Epitaph in an Elevator

“Just yesterday morning, they let me know you were gone…”  Those lyrics have been running through my head continually, because it was just yesterday I learned that a former coworker, a woman whom I’d worked with long ago, had died.  This is someone who, if I hadn’t known her well, I’d at least interacted with on a daily basis over the course of several years.  Hearing of her passing made me recall, uneasily, some experiences from the long years of my working life.

Working as an administrative assistant, it was often my sad duty to pass the hat and arrange flowers or a memorial gift for a coworker who had died.  At times, when the offices I covered were quite large, I barely knew the person for whom I was making the collection. But I came often to find that each member of the office, especially those who were better acquainted with the deceased, would take a moment to share their recollections when I came to dun them for what we euphemistically termed the “Flower Fund”.  In those brief conversations, I usually learned more than I’d ever before known about the coworker who had died.

In our large agency, I also often heard snippets and snatches of information about individuals in other divisions who had passed on—people whose names I vaguely recognized, knowing nothing else about them beyond that. And so it was that I stood one day at the back of the elevator, listening, as the group of people who’d just entered discussed a coworker who’d died unexpectedly.  Not once, but multiple times that day, I found myself nearby as employees gathered in corners, discussing a woman who had passed.  I found myself so saddened and disturbed by these conversations that, arriving home that evening, I exorcised the demons of my emotional reaction by turning some of what I’d heard into a poem–a simplistic poem, but nonetheless heartfelt.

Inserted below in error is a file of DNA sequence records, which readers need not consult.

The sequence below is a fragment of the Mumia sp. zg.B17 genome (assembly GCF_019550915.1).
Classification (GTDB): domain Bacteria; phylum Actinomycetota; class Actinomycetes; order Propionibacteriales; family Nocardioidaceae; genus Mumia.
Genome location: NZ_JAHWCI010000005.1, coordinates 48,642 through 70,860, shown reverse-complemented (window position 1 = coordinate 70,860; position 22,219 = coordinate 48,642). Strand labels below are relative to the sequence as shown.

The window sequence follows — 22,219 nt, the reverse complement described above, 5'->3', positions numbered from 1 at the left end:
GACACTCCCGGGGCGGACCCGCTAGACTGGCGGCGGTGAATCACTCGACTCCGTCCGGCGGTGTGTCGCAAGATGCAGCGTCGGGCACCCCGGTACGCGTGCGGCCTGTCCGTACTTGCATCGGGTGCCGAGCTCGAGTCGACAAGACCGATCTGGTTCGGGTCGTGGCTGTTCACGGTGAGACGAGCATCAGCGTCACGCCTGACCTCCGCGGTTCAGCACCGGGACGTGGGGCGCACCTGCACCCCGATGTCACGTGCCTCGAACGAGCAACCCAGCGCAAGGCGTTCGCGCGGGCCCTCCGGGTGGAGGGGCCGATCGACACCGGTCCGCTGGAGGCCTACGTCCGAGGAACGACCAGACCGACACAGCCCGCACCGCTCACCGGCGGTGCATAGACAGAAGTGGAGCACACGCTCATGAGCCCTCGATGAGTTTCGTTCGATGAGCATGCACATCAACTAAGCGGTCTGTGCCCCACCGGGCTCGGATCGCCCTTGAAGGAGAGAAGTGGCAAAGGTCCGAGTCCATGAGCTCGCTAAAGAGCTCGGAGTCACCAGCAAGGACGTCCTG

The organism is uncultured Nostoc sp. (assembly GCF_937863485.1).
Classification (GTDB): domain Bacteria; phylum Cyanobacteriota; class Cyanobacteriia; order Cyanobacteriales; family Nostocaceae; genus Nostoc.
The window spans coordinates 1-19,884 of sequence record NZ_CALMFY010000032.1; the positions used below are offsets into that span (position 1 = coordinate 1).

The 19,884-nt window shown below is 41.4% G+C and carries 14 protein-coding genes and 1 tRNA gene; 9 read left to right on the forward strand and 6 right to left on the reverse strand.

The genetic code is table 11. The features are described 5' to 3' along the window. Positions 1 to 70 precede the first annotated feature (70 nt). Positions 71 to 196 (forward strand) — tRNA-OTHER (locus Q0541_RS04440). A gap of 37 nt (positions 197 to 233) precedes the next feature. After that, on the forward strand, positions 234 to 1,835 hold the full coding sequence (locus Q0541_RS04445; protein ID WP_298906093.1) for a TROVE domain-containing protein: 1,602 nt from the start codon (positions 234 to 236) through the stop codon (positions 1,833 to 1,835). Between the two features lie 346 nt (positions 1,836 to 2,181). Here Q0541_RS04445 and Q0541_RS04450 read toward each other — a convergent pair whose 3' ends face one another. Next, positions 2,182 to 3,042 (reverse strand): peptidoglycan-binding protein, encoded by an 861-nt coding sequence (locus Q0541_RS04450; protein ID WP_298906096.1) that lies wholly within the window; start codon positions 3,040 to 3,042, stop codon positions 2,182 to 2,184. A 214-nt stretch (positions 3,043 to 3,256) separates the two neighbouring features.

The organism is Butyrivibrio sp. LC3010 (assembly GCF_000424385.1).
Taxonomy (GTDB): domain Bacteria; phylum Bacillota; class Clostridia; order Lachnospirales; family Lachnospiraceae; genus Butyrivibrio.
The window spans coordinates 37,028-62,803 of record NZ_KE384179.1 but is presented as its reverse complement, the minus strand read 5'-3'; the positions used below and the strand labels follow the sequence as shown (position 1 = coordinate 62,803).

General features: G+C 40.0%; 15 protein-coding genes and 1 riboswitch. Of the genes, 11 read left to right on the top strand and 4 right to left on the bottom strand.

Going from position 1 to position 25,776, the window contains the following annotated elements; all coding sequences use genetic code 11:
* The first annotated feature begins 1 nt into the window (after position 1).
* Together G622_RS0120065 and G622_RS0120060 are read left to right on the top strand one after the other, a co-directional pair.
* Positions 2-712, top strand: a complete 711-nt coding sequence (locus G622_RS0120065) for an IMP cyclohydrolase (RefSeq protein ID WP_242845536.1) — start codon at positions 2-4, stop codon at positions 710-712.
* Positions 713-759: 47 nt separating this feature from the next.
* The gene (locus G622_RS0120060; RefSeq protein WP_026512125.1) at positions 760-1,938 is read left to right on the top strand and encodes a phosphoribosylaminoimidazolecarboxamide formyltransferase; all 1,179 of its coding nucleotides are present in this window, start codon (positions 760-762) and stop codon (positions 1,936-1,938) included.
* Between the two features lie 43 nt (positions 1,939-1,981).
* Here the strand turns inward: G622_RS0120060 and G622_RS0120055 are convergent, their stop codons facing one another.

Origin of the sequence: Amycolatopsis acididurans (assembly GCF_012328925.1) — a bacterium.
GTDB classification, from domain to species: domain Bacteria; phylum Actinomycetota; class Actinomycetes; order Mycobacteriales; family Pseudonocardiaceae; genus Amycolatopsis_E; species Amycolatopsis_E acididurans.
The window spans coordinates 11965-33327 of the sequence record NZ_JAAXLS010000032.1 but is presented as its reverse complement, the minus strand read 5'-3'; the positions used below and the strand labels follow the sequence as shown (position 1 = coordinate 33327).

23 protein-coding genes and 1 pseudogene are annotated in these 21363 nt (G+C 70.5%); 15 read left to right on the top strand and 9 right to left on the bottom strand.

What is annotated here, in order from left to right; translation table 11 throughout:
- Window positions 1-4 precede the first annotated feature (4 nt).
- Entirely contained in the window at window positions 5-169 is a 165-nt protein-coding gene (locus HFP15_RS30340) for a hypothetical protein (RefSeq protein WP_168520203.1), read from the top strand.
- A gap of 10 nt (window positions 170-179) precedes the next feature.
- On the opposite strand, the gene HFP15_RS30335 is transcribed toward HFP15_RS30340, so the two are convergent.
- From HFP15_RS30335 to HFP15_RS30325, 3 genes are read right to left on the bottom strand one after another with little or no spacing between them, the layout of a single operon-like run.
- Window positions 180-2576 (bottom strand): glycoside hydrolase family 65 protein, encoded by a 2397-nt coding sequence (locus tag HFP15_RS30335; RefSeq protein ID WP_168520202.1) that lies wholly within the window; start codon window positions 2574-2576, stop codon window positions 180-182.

Epitaph in an Elevator

She died, oh, a week ago Sunday.
Yes, I went, and it all was so sad.
She seemed like a nice enough person.
Well, the whole thing is really too bad!

Oh, you must remember her: short gal,
sort of plump, sort of plain—sort of dull.
She worked here forever and ages,
but I can’t say I knew her at all.

I wouldn’t have known, but I needed
all those files, and that room was a mob!
She always seemed smiling and helpful.
I just wonder who’ll cover her job.

She’s dead? Well, I’ll never pretend that
it upsets me one bit. Truth to tell,
I’m sorry she didn’t die sooner!
And I hope that she’s burning in Hell.

No, I didn’t know much about her.
I just heard that she died from a fall.
She seemed like a nice enough woman,
but I just didn’t know her at all.

I heard that she died—you recall her.
Sort of quiet and plain; not too bright.
It must be so sad for her family.
Takes some time, but then they’ll be all right. 

She couldn’t have died at a worse time!
What the hell will we do with her work?
The whole thing’s just plain inconvenient.
(No, I am NOT being a jerk!)

I can’t say that I really knew her.
She just wasn’t my type. Yes, she fell.
I daresay that someone will miss her.
But I just didn’t know her that well…

All too often, the very people with whom we interact on a daily basis are those who we, indeed, don’t even try to know too well.  It’s possible that we miss so much thereby.  And that is the core of greatest sorrow about any passing.